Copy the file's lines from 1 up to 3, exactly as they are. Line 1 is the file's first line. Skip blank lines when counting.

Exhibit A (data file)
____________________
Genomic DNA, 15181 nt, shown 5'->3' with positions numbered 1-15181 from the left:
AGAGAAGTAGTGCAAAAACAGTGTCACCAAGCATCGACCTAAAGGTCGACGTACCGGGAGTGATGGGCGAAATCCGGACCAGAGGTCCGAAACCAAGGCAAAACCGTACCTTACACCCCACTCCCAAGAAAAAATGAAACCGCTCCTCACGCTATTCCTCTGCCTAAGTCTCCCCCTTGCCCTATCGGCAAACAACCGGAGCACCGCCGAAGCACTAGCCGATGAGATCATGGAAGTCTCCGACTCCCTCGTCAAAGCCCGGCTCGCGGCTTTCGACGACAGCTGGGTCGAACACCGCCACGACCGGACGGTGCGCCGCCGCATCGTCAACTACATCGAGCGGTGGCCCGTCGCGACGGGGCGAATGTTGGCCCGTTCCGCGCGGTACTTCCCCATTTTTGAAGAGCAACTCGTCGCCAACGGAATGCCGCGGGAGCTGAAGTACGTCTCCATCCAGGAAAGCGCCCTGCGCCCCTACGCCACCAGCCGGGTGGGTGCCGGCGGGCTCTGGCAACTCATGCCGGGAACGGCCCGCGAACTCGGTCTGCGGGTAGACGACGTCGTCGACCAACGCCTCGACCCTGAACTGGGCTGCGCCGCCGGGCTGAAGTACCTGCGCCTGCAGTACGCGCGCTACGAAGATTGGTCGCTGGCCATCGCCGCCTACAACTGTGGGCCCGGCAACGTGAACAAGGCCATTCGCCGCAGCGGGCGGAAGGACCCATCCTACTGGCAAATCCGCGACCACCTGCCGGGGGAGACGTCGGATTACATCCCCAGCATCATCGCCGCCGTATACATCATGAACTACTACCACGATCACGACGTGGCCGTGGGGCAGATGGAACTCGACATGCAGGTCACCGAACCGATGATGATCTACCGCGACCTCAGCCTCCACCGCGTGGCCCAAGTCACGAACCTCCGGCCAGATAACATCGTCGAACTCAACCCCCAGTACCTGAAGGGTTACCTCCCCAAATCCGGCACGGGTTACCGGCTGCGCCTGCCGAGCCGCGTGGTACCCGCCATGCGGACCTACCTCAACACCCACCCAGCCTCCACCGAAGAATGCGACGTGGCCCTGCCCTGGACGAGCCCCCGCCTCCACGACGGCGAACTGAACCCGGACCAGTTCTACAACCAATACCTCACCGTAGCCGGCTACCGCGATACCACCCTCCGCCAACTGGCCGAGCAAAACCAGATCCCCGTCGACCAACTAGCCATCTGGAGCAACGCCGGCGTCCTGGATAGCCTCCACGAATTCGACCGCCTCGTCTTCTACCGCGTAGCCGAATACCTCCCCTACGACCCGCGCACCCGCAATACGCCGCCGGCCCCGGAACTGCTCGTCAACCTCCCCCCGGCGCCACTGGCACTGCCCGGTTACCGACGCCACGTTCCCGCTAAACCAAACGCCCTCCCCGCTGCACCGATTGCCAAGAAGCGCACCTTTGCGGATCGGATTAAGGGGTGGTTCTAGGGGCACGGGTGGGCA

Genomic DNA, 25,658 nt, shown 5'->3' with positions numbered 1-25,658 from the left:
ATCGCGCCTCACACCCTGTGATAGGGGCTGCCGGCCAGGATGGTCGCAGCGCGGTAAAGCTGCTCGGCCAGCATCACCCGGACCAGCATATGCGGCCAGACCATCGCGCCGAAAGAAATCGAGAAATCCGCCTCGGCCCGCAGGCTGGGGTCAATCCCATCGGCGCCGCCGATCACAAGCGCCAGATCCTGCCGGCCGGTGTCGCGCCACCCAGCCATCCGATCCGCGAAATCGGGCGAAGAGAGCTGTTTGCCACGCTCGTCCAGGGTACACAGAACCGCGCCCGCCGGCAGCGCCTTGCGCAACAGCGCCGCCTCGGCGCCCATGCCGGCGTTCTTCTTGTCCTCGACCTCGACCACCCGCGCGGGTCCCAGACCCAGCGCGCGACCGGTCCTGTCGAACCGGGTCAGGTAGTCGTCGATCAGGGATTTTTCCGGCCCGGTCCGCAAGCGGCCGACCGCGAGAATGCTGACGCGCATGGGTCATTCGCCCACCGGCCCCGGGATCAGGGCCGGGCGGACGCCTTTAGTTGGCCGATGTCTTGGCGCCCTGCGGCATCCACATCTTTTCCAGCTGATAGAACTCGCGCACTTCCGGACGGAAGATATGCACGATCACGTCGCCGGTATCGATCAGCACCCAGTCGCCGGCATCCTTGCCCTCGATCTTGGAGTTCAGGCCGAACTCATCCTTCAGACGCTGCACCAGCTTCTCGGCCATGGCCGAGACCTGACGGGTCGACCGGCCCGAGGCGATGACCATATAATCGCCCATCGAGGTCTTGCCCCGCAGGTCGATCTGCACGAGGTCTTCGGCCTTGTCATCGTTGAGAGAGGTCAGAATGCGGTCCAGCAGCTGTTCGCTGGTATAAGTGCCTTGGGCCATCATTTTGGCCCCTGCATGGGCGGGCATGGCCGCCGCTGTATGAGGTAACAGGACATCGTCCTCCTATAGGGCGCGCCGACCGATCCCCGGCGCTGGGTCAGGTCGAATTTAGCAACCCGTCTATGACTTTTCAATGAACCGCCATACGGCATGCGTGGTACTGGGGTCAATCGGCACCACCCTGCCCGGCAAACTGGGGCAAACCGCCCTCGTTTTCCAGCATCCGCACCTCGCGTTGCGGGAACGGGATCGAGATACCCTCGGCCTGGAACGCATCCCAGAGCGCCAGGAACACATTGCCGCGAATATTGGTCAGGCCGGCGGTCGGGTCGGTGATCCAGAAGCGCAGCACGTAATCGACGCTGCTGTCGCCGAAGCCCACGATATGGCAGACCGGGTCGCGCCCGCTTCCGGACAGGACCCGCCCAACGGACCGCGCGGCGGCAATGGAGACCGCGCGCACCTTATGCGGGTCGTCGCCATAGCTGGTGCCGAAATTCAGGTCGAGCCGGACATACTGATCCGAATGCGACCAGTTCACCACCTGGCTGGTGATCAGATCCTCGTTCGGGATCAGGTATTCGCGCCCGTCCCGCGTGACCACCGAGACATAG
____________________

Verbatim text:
Genomic DNA, 15181 nt, shown 5'->3' with positions numbered 1-15181 from the left:
AGAGAAGTAGTGCAAAAACAGTGTCACCAAGCATCGACCTAAAGGTCGACGTACCGGGAGTGATGGGCGAAATCCGGACCAGAGGTCCGAAACCAAGGCAAAACCGTACCTTACACCCCACTCCCAAGAAAAAATGAAACCGCTCCTCACGCTATTCCTCTGCCTAAGTCTCCCCCTTGCCCTATCGGCAAACAACCGGAGCACCGCCGAAGCACTAGCCGATGAGATCATGGAAGTCTCCGACTCCCTCGTCAAAGCCCGGCTCGCGGCTTTCGACGACAGCTGGGTCGAACACCGCCACGACCGGACGGTGCGCCGCCGCATCGTCAACTACATCGAGCGGTGGCCCGTCGCGACGGGGCGAATGTTGGCCCGTTCCGCGCGGTACTTCCCCATTTTTGAAGAGCAACTCGTCGCCAACGGAATGCCGCGGGAGCTGAAGTACGTCTCCATCCAGGAAAGCGCCCTGCGCCCCTACGCCACCAGCCGGGTGGGTGCCGGCGGGCTCTGGCAACTCATGCCGGGAACGGCCCGCGAACTCGGTCTGCGGGTAGACGACGTCGTCGACCAACGCCTCGACCCTGAACTGGGCTGCGCCGCCGGGCTGAAGTACCTGCGCCTGCAGTACGCGCGCTACGAAGATTGGTCGCTGGCCATCGCCGCCTACAACTGTGGGCCCGGCAACGTGAACAAGGCCATTCGCCGCAGCGGGCGGAAGGACCCATCCTACTGGCAAATCCGCGACCACCTGCCGGGGGAGACGTCGGATTACATCCCCAGCATCATCGCCGCCGTATACATCATGAACTACTACCACGATCACGACGTGGCCGTGGGGCAGATGGAACTCGACATGCAGGTCACCGAACCGATGATGATCTACCGCGACCTCAGCCTCCACCGCGTGGCCCAAGTCACGAACCTCCGGCCAGATAACATCGTCGAACTCAACCCCCAGTACCTGAAGGGTTACCTCCCCAAATCCGGCACGGGTTACCGGCTGCGCCTGCCGAGCCGCGTGGTACCCGCCATGCGGACCTACCTCAACACCCACCCAGCCTCCACCGAAGAATGCGACGTGGCCCTGCCCTGGACGAGCCCCCGCCTCCACGACGGCGAACTGAACCCGGACCAGTTCTACAACCAATACCTCACCGTAGCCGGCTACCGCGATACCACCCTCCGCCAACTGGCCGAGCAAAACCAGATCCCCGTCGACCAACTAGCCATCTGGAGCAACGCCGGCGTCCTGGATAGCCTCCACGAATTCGACCGCCTCGTCTTCTACCGCGTAGCCGAATACCTCCCCTACGACCCGCGCACCCGCAATACGCCGCCGGCCCCGGAACTGCTCGTCAACCTCCCCCCGGCGCCACTGGCACTGCCCGGTTACCGACGCCACGTTCCCGCTAAACCAAACGCCCTCCCCGCTGCACCGATTGCCAAGAAGCGCACCTTTGCGGATCGGATTAAGGGGTGGTTCTAGGGGCACGGGTGGGCA

Genomic DNA, 25,658 nt, shown 5'->3' with positions numbered 1-25,658 from the left: